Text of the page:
I ordered a Teensy 3.2 from SparkFun and received the following letter:
Your recent SparkFun order contains Teensy 3.2 DEV-13736. This item is export controlled by the United States government. By law, we are required to gather the following information from you as the importer:
- Do you intend to sell or send this item to anyone in any of the following countries: Cuba, Iran, North Korea, Sudan, or Syria?
- Will this be used in any military applications?
- Will you be the ultimate end user of this item? If you are not the end user, who will this item be sold or transferred to? Please include full name, physical address, end use and confirmation that they will not sell or transfer this item to any party in Cuba, Iran, North Korea, Sudan or Syria.
- What is the end use of this item? Please provide a specific description of the intended application of these items.
- Where is the location where the item will be used?
Response to all five questions is necessary before we are able to ship your order. If we don’t hear back from you within one week, your order will need to be canceled. Please let me know if you have any questions. I hope you have a great day!
T, Customer Service Representative, SparkFun Electronics
Apparently, microcontrollers are dangerous and/or privileged goods and the US government needs a solemn promise that they won’t be used for “bad purposes”.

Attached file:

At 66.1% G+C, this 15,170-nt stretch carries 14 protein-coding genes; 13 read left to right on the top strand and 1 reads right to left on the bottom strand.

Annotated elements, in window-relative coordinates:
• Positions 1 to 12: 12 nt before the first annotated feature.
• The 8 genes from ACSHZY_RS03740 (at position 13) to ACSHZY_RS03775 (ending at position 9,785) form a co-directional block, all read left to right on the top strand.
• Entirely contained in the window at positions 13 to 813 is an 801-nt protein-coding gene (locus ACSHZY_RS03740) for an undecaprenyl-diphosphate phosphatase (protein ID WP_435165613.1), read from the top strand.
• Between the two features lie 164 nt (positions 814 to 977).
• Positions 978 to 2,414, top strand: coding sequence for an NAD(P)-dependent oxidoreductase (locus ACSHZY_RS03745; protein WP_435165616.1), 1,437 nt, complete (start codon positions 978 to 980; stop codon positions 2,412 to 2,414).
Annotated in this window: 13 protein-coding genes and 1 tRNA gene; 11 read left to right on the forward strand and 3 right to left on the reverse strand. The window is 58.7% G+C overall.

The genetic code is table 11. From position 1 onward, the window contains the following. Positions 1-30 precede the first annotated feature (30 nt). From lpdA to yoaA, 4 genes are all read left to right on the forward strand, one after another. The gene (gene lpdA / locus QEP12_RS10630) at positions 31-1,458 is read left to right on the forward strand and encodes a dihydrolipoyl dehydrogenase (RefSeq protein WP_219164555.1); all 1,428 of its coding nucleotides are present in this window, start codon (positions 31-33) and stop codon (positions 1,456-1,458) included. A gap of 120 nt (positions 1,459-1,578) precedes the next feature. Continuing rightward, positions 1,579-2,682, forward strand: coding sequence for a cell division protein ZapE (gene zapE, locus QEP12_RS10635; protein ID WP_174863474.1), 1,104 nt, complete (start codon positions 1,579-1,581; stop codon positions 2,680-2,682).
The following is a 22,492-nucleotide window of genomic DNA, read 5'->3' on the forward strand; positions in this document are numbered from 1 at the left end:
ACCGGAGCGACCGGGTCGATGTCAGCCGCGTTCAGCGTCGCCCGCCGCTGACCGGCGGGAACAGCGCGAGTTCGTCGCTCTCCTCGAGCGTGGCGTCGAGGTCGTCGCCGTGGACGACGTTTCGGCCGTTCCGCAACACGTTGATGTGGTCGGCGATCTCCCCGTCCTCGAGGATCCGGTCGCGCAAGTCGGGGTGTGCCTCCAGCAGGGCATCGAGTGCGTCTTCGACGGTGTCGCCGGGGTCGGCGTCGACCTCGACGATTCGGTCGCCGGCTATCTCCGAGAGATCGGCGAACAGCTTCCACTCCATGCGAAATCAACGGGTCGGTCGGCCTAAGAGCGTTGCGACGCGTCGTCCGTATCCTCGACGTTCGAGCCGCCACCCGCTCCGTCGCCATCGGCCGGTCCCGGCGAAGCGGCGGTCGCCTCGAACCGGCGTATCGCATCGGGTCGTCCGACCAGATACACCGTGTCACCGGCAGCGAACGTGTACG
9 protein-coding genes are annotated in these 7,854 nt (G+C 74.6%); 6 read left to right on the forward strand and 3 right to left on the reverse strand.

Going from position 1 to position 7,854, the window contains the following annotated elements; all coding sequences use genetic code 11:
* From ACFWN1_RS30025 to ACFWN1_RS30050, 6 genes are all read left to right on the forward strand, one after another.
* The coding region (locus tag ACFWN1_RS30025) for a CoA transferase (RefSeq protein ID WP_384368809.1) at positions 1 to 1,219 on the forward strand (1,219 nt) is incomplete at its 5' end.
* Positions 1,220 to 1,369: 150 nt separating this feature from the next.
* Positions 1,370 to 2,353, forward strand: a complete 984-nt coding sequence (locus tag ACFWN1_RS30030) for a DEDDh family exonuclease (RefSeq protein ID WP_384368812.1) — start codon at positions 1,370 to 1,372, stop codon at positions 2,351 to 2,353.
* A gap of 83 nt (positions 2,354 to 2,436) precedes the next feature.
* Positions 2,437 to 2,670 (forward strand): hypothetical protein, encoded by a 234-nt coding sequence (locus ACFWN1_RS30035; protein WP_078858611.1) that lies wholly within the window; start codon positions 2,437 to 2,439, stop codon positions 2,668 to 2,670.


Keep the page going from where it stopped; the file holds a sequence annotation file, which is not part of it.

Here are the answers to the five questions. I solemnly swear that I am up to only good.
- No, but I will post the schematics and code that I will use along with this item to The Internet. Technically, this information is accessible from ALL countries (1). What is more, the schematic for the item itself is already published by the manufacturer
- No, although we Estonians have compulsory military service and one could argue that using the Teensy to educate myself will improve my performance in the military
- Yes, although it is not within my power to guarantee who will ultimately recycle The Item or its Components
- The item will be used to build a self-made, touch-sensitive computer keyboard. Probably within a wooden frame, but I am unwilling to testify on this point. This claim can be verified by following my blog, where I will post the build log for this project as soon as I complete it. To the best of my knowledge, I will violate no US patents by building the non-explosive device myself, instead of buying one from Apple.
- Milky Way, Earth, Europe, European Union, The Republic of Estonia, Harjumaa, Tallinn. I have already submitted my shipping address; although this is subject to change in a year or so.
- (1) If they haven’t censored my blog and/or Github (2)
- (2) …but they might use a VPN to bypass the censorship (3)
- (3) …unless The Country blocks VPN too
I apologize for the snark (somewhat), but this is my response to the sillyness of classifying a microcontroller as restricted goods. Kind of reminds the “Encryption is munition” idea from the 90’s.
The best, A
I found this amusing, annoying and well, pointless: how will my “promise” stop me from doing something bad, selling the device to someone who might do something bad or be legally binding in any way (considering e-mail is not authenticated nor legally binding).
So, just in case, I signed my reply with Estonian digital signature.
What an odd world to be a maker in.
This jab is directed towards the US regulatory bodies, not SparkFun.
Reference: Export Compliance.